5 tips for a better elevator pitch

You’ve finally got that precious moment of attention from a potential investor (or employee, business partner, etc). Now’s your chance to excite them about your business venture and get them involved. But you’ve only got a few seconds to do it. How can you communicate what your startup does, why it is special, and why they should care in such a short space of time?

The “elevator pitch” – i.e. the critical few seconds in which you pitch your business – can be a huge stumbling block for many startups. I’ve heard professional investors say they screen out most of the pitches they receive simply because the entrepreneur could not convey the opportunity within 15 to 30 seconds.

It’s not easy to communicate the key elements of your business in a compelling way to people with little or no context … and in such a short space of time. In fact, it’s arguably harder to distill your 50 page business plan into a 15 second killer elevator pitch than it was to write your plan in the first place!

As Blaise Pascal once remarked:1

“I have made this [letter] longer, because I have not had the time to make it shorter”

So, to help you avoid falling into this trap, here are five tips on preparing a better elevator pitch…

Tips to improve your elevator pitch:

1. Anchor and twist:2  Start by hooking into existing ideas by using an analogy, then demonstrate your unique difference. For example, “RedBubble is an online art gallery for aspiring artists”. Most people already have some associations in their mind about art galleries – e.g. it’s a place where art is displayed and sold. Once they’ve got some anchor for the concept, you can communicate the twists – e.g. it’s online, it’s an inclusive environment for all artists (not just the elite), etc.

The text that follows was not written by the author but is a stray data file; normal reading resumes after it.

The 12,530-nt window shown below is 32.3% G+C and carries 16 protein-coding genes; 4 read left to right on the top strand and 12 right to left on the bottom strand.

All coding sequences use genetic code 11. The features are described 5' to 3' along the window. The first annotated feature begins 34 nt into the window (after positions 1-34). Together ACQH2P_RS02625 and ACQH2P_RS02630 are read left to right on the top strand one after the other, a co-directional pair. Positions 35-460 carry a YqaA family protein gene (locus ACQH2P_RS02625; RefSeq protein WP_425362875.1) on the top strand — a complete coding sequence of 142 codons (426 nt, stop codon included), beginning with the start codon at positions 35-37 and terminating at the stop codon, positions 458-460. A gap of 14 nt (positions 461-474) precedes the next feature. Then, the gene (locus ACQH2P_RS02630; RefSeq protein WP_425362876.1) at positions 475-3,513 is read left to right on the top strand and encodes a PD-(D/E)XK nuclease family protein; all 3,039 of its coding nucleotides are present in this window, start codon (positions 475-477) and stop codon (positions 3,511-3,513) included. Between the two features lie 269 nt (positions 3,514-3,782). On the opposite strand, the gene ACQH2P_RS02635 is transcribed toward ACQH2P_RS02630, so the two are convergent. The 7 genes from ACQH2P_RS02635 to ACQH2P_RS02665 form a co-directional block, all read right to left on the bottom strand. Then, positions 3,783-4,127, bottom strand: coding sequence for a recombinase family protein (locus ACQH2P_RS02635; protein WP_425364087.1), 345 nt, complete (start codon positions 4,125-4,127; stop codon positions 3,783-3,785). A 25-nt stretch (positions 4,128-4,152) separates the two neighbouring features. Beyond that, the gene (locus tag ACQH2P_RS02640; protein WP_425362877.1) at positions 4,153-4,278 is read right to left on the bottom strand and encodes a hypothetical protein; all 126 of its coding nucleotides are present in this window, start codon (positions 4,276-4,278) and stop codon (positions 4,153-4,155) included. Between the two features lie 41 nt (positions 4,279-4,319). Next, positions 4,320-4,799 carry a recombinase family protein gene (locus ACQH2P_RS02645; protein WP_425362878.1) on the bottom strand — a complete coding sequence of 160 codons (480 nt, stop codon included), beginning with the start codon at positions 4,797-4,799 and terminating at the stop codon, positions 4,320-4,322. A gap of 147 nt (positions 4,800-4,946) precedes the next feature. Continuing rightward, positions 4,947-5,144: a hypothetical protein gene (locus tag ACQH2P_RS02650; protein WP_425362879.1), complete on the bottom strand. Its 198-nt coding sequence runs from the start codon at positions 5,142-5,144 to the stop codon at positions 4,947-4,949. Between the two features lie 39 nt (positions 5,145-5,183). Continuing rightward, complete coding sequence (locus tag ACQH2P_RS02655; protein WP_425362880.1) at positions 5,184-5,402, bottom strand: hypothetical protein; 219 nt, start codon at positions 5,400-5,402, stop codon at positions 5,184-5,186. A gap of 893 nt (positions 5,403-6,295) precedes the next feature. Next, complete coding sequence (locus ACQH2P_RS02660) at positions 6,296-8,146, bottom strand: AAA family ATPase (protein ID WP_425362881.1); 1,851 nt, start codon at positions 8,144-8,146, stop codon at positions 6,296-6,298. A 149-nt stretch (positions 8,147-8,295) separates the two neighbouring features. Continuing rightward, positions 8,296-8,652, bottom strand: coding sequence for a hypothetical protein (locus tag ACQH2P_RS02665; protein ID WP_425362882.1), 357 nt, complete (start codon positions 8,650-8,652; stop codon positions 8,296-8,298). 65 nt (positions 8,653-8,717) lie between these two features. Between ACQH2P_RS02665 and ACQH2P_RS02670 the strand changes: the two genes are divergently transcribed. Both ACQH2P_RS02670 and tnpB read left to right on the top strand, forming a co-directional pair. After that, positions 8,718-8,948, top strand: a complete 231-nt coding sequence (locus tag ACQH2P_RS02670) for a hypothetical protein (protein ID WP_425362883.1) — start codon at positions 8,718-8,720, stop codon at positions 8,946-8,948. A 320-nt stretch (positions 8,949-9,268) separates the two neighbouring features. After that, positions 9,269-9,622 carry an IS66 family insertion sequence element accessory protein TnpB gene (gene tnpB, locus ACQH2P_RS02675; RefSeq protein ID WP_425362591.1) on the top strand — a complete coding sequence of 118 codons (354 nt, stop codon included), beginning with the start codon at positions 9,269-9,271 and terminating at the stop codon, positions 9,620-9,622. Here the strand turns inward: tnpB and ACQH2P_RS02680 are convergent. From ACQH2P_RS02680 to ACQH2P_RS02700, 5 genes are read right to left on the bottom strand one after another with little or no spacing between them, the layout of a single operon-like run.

2. Prove the need:  Demonstrate why there is a commercial need for your product or service. What’s broken right now and how does your approach fix it? Remember: the real world has plenty of inertia – people will put up with the incumbent for a long time, if the ‘better’ solution isn’t ‘better enough’ in ways that matter to the customer. Why is your point of difference strong enough to change people’s behaviour?

3. Define your market:  Be specific about who will use your product or service, and use evidence to show this is a big enough market to be interesting. If you’re saying ‘everybody is a potential customer’, you don’t know your market well enough! Narrow in on a specific group.  For example, The Eureka Report targets the 360,000 self-managed superannuation funds in Australia, not ‘anyone with money to invest’

4. Making money:  Outline briefly your revenue model – i.e. how do you make money? For example, selling your own products, selling advertising space, getting a commission on sales,  selling services on a fixed price or hourly rate, monthly newsletter subscriptions, etc etc. You don’t need to go into great detail here, just explain which of the many options you have chosen (and be ready to explain why, if they ask).

5. Keep it simple:  You don’t have to explain all the nuances in your business model, nor clear up every possible misconception. The purpose of your elevator pitch is to pique their interest, and lead to further conversations that can explore your business in more detail.


1. Often mis-attributed to Mark Twain (see http://en.wikiquote.org/wiki/Mark_Twain)

2. For more on this and many other techniques to maximise the impact of your messages, see “Made to Stick” by Dan and Chip Heath. Highly recommended!